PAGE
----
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These caterpillars build their own web sites

August 26, 1998

Web wormsBy LAURA ERNDE / Staff Writer

photo: JOE CROCETTA / staff photographer [enlarge]




The silky webs look more like the work of Halloween pranksters than inch-long caterpillars, but drive almost anywhere in the Tri-State area and you're bound to see trees shrouded with them.

The netlike webs, woven by fall webworms, are unusually abundant this year, horticulture experts said.

"This is absolutely the worst I've ever seen," said Henry Hogmire, entomology specialist at the West Virginia University Experiment Farm in Kearneysville, W.Va.

Webworms are abundant this year because a mild winter and wet spring meant good growing conditions for the trees where they make their homes, he said.

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Like the dreaded gypsy moth, webworms voraciously eat leaves off trees.

But the good news is, webworms rarely kill trees.

Webworms appear at just the time that trees are beginning to shut down for the fall and don't rely as much on their leaves.

"I think the biggest thing is they look kind of obnoxious. A lot of people think they're decorating their trees for Halloween early," said John Stouffer, a retired horticulture teacher who works as a consultant for Antietam Tree and Landscape in Hagerstown.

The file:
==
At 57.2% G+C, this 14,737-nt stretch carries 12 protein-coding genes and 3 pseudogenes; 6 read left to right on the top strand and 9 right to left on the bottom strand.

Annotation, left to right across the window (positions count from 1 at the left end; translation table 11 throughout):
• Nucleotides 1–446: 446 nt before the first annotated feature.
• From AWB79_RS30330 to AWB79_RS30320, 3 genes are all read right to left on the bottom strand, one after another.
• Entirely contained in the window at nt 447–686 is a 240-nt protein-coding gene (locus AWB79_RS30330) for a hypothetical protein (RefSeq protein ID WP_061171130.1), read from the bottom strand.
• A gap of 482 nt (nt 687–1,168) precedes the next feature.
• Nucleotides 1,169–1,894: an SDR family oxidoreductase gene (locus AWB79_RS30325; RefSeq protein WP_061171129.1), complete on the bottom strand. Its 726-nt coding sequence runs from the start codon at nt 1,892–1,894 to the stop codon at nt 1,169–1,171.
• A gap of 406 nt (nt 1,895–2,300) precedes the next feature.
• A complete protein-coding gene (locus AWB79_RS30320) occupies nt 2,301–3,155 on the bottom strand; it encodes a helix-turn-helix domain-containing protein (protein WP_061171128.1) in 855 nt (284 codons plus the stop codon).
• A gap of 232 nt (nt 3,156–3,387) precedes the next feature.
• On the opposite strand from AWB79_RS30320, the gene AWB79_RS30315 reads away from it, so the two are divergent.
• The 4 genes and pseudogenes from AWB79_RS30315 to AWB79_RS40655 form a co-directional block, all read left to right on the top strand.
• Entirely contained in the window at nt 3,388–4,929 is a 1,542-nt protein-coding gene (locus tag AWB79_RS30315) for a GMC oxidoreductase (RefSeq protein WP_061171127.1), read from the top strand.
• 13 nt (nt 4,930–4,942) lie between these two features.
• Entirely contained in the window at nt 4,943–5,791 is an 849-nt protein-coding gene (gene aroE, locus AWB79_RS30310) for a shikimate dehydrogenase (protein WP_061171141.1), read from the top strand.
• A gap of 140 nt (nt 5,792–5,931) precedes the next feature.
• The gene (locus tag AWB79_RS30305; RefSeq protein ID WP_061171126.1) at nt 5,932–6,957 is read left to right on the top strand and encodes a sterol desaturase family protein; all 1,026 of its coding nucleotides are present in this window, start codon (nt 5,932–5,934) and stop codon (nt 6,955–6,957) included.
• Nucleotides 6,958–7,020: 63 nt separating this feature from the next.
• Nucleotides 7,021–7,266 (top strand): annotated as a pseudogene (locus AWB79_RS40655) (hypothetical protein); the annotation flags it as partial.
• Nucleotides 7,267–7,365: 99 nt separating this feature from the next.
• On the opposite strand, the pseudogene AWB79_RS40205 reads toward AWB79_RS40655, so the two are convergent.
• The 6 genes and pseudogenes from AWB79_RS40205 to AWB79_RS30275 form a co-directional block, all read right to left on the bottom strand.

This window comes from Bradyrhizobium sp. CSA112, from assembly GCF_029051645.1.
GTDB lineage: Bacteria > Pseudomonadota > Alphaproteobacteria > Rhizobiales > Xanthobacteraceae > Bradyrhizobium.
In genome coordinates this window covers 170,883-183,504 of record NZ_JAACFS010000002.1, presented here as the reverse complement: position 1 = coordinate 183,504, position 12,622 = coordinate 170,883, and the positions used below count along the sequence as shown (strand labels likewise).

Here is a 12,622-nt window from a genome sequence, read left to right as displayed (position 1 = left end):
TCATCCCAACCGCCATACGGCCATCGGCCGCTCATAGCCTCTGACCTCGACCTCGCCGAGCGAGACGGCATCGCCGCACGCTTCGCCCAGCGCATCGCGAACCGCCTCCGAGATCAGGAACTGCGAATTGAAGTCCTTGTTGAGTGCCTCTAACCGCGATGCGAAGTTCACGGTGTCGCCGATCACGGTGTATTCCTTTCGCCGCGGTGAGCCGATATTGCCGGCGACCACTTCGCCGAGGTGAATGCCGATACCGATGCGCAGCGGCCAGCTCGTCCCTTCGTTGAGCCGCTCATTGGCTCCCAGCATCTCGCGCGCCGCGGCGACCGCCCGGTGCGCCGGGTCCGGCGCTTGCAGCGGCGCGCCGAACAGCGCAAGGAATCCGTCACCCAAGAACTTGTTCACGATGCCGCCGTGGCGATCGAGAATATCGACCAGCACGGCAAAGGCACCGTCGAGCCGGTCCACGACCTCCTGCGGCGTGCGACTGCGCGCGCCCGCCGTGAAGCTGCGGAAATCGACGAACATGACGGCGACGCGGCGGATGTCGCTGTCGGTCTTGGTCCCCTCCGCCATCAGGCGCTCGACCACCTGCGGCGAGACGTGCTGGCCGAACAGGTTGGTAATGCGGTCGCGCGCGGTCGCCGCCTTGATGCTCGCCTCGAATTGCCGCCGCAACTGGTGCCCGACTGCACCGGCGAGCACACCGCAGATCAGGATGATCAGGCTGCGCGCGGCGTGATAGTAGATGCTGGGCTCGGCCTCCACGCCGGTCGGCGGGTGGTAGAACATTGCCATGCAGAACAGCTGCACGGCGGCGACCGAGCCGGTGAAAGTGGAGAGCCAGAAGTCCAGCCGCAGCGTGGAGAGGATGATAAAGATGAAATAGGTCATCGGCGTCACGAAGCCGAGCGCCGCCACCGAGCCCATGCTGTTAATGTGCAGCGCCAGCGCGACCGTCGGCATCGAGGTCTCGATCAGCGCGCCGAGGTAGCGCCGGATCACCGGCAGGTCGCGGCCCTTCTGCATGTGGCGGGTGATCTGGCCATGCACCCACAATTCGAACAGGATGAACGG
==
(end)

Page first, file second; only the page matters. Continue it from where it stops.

They seek out English walnut trees, black walnut trees, fruit trees and flowering cherry trees. But they don't discriminate, even attaching themselves to lilac bushes.

About this time of year, webworms will emerge from their protective netting to seek low-lying places to spin their cocoons, said Sandy Scott, horticulture consultant at the University of Maryland Cooperative Extension Service in Hagerstown.

Eventually, they turn into white moths that sometimes have black dots on their wings.

Because they are essentially harmless, Scott recommends leaving them alone unless they have infested a recently planted ornamental tree.

Stouffer said the tree service has gotten plenty of calls from people who want the unsightly webs removed.

Spraying will kill the worms, but doesn't get rid of the webs. Trimming out the branch is often the only choice, he said.

Scott said too much trimming can be more harmful than doing nothing.

The worms can be killed by spraying inside the web with chemicals or a mixture of one gallon of water and a tablespoon of dish detergent, she said.

Killing the worms doesn't guarantee they won't return next year. That depends more on factors like the weather and predators such as birds, she said.

Although property owners don't need to worry much about webworms, they should keep an eye out for gypsy moths, the numbers of which also have increased this year, Scott said.

This spring, the Maryland Department of Agriculture sprayed about 700 acres in Washington County to keep the larvae from taking hold.

Gypsy moths don't form webs, but instead spin velvety, oval egg cases that hatch in May and eat all summer, she said.

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